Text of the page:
Ernest M. Gifford
Professor Emeritus Plant Biology
1920 - 2006
Ernest Gifford was born in 1920; as a young boy in Riverside, California, Ernest Gifford made the acquaintance of Dr. Edmund C. Jaeger, a biologist at Riverside Junior College. Jaeger was a student and teacher of the desert flora and fauna, and young Gifford spent much time in Jaeger's company. From this sprung his lifelong interest in plants, so when he graduated from Riverside Polytechnic High School in 1938, he knew what he wanted to do—study plants. The place to do that was UC Berkeley, where he had a choice of accepting a football scholarship or an academic scholarship. Fortunately for botany and for generations of UC Davis undergraduate and graduate students, he decided to forego athletics and pursue his longstanding interest, as a botany major. While at Berkeley, Gifford participated in Reserve Officers' Training Corps (ROTC), as did many College men of his generation. Upon graduation in 1942 with an A.B. degree, he received a commission in the U.S. Army where he served in the 14th Armored Infantry Division as an officer in Europe as part of Patton's army, and saw action in the Battle of the Bulge. Gifford served initially as a tank commander, and later, in graves registration. He reached the rank of major and was awarded the Bronze Star. At the time of his demobilization in1946, Gifford considered making a career of the military, but instead returned to Berkeley to pursue a Ph.D. degree in botany, although he remained in the Army Reserves until 1973, when he retired as a full colonel. Following completion of his Ph.D. in 1949, Gifford joined the faculty of the Department of Botany as an assistant professor and assistant botanist in the Agricultural Experiment Station. He progressed through the ranks and achieved the level of professor and botanist in the Agriculture and Environmental Sciences in 1962. Gifford retired in 1987, although he returned on recall status for five more years to teach his upper division class in plant morphology.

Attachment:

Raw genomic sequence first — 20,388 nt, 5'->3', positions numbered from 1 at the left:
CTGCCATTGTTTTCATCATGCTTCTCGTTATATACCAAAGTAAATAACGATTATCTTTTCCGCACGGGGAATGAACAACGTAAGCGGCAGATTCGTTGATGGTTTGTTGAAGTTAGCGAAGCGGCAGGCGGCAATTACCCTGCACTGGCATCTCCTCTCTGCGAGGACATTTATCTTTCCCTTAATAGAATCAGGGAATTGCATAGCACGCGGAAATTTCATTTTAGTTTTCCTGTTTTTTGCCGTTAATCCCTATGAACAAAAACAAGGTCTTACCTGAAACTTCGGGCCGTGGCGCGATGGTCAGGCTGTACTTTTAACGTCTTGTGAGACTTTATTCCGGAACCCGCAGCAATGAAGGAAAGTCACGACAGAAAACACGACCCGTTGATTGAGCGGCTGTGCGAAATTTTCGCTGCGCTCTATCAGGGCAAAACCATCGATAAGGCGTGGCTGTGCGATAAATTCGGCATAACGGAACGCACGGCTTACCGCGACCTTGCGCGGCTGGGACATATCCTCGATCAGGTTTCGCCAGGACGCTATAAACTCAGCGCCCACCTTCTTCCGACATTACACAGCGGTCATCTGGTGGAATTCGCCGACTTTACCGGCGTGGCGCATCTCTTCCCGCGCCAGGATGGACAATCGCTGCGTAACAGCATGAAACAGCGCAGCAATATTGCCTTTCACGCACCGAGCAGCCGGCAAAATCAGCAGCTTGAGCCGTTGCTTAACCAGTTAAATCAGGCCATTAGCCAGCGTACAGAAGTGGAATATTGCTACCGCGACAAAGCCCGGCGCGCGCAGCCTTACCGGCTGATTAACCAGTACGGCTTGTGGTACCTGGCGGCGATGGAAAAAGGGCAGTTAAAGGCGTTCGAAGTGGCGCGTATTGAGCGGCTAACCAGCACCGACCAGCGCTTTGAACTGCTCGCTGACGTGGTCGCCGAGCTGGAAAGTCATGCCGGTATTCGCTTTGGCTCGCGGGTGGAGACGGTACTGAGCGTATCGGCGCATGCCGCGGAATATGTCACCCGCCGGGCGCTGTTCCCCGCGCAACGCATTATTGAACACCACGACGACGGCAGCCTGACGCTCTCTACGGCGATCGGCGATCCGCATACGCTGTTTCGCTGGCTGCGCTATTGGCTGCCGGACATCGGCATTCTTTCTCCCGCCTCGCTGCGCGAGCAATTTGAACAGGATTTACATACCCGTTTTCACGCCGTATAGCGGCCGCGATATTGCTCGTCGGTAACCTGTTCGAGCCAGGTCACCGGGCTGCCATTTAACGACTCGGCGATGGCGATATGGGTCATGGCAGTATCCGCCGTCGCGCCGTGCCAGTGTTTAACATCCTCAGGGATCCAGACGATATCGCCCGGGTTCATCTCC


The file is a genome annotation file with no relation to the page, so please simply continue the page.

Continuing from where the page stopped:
Gifford was an internationally renowned botanist, with interests in plant anatomy, morphology, and cytology. The main focus of his research was the formative region of the plant body that gives rise to leaves, the stem and to flowers, the apical meristem. He and his students and co-workers investigated the cellular and chemical changes that accompany the transition from the vegetative phase to the reproductive phase, particularly in the basal flowering plants and also in conifers. Prof. Gifford was a pioneer in the use of radioisotope techniques to observe and study DNA synthesis in plant nuclei. In 1958, Partanan and Gifford published a seminal paper in the journal Nature, showing applications of autoradiographic techniques to studies of shoot apices. In 1959, colleague Ralph Stocking and Gifford showed the first direct observation of radioactive thymidine (a precursor of DNA) incorporation into algal chloroplasts, the first evidence of DNA in chloroplasts. The next year, Gifford demonstrated the incorporation of tritiated thymidine into nuclei of shoot apical meristems and predicted the usefulness of this technique for information about sites of mitotic activity in growing shoot tips.